• Low Thermal Expansion: Less prone to expanding under temperature changes, ensuring dimensional stability.
  • Strong Resistance to Stress Corrosion Cracking: Particularly resistant to stress corrosion cracking, especially in chloride environments.

Common types

  • Type 430: One of the most widely used ferritic stainless steels, known for good corrosion resistance and formability. It’s often used in domestic appliances, automotive trim, and interior architectural features.
  • Type 409: Known for its affordability and decent corrosion resistance, Type 409 is commonly used in automotive exhaust systems and heat exchangers.
  • Type 441: This type offers better high-temperature stability and corrosion resistance than 409, making it suitable for automotive exhaust applications and other high-temperature environments.
  • Type 434: Similar to Type 430 but includes molybdenum to enhance corrosion resistance. It’s used in automotive trim and parts, as well as in some architectural applications.
  • Type 436: This type has added molybdenum and niobium for improved corrosion resistance and is used in more aggressive environments where higher resistance is necessary.

Martensitic Stainless Steel

Martensitic stainless steel is an alloy characterized by its martensite crystal structure, allowing it to be hardened through heat treatment and aging. Other primary stainless steel types include austenitic, ferritic, duplex, and precipitation-hardened varieties.


  • High Hardness and Strength: Suitable for wear-resistant applications like cutting tools and blades due to its hardenability.
  • Magnetic Properties: Essential for applications requiring magnetic functionality, such as motors and actuators.
  • Moderate Corrosion Resistance: Provides adequate resistance where higher strength and hardness are prioritized.
  • Cost-Effectiveness: Less expensive than austenitic and duplex steels, making it a cost-efficient choice for less corrosive environments.
  • Heat Treatability: Can be heat-treated to customize hardness and strength for specific needs.

Common types

  • Type 410: One of the most basic and widely used martensitic stainless steels. It offers good corrosion resistance and high strength, making it suitable for applications such as cutlery, food industry machinery, and turbine parts.
  • Type 420: Known for its higher carbon content which provides enhanced hardness and strength. This type is often used for surgical instruments, dental and surgical equipment, and high-quality knife blades.
  • Type 440C: This type has even higher carbon content than Type 420, offering greater hardness and wear resistance. It is commonly used for ball bearings, valve parts, and high-end knives.
  • Type 431: This steel is known for its excellent toughness and is slightly more corrosion resistant than other martensitic grades. It’s used in aircraft and marine parts, as well as in the chemical industry.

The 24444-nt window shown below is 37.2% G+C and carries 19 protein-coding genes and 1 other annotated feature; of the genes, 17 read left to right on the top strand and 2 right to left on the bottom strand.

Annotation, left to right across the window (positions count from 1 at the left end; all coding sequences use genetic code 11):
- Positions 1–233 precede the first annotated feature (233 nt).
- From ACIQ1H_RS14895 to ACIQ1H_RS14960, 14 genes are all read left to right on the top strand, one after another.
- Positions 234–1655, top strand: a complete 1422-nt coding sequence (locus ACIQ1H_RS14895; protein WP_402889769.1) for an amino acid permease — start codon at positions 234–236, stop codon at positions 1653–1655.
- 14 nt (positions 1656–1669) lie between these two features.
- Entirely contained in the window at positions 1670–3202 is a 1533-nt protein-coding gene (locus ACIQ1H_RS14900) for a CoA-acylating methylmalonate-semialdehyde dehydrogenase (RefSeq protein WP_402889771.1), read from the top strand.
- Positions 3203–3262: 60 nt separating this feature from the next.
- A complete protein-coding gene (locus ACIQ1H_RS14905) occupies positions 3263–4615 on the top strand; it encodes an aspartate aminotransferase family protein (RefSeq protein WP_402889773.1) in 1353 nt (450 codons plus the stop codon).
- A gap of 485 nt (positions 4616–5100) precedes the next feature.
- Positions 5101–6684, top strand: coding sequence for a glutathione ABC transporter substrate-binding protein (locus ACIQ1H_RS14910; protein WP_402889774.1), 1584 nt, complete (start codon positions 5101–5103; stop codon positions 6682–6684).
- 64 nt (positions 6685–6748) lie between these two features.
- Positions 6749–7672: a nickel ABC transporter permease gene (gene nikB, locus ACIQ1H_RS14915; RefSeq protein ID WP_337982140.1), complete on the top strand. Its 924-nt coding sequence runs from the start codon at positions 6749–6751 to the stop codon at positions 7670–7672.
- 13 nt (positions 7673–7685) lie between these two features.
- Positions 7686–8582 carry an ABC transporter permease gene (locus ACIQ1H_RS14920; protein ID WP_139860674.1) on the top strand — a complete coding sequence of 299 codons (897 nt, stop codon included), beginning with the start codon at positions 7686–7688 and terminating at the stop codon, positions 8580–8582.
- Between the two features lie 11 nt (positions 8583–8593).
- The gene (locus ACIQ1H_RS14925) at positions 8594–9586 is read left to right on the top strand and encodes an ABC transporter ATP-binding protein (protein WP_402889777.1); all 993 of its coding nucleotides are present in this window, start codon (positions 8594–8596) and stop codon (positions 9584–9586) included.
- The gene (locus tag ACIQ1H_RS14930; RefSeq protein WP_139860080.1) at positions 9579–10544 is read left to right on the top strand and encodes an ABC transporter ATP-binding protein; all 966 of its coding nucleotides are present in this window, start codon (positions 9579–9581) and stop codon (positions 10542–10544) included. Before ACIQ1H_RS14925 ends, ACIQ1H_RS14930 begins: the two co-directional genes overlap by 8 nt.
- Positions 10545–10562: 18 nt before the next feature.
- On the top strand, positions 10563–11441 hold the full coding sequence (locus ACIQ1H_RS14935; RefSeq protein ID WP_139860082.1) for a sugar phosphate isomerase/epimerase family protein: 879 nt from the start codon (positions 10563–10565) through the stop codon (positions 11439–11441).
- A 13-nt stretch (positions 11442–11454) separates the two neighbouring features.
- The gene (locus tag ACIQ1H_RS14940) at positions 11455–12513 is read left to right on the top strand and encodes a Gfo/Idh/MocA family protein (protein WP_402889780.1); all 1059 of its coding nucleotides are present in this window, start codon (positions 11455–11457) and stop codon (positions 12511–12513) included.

• Type 416: Easier to machine than other martensitic grades due to the addition of sulfur which makes it free machining. It is used in applications where ease of machining is crucial, such as nuts, bolts, and pumps.

3 Key Differences Between Stainless Steel Grades


Corrosion Resistance

  1. Austenitic Stainless Steel: Exceptional corrosion resistance, suitable for critical applications in various industries.
  2. Ferritic Stainless Steel: Good corrosion resistance, commonly used in automotive exhaust systems and marine applications.
  3. Martensitic Stainless Steel: Moderate corrosion resistance, suitable for applications where corrosion is not a primary concern.

Mechanical Properties

  1. Austenitic Stainless Steel: Maintains mechanical properties across a wide temperature range, with good formability and weldability.
  2. Ferritic Stainless Steel: Favorable thermal expansion behavior, offering good ductility, formability, and ease of fabrication.
  3. Martensitic Stainless Steel: High strength and hardness achieved through heat treatment processes, with superior wear resistance.


  1. Austenitic Stainless Steel. Widely used in food processing, chemical processing, pharmaceuticals, and architecture, as well as consumer products like kitchen sinks and automotive trim.
  2. Ferritic Stainless Steel. Commonly found in automotive exhaust systems, household appliances, architectural structures, and marine applications.
  3. Martensitic Stainless Steel. Primarily used in applications requiring high strength, hardness, and wear resistance, such as cutlery, industrial equipment, and automotive components.


Each grade of stainless steel has unique properties and characteristics. Understanding the differences between austenitic, ferritic, and martensitic stainless steels allows you to make decisions based on corrosion resistance, strength, formability, and environmental suitability. By carefully evaluating these factors, you can ensure optimal performance and longevity for your project.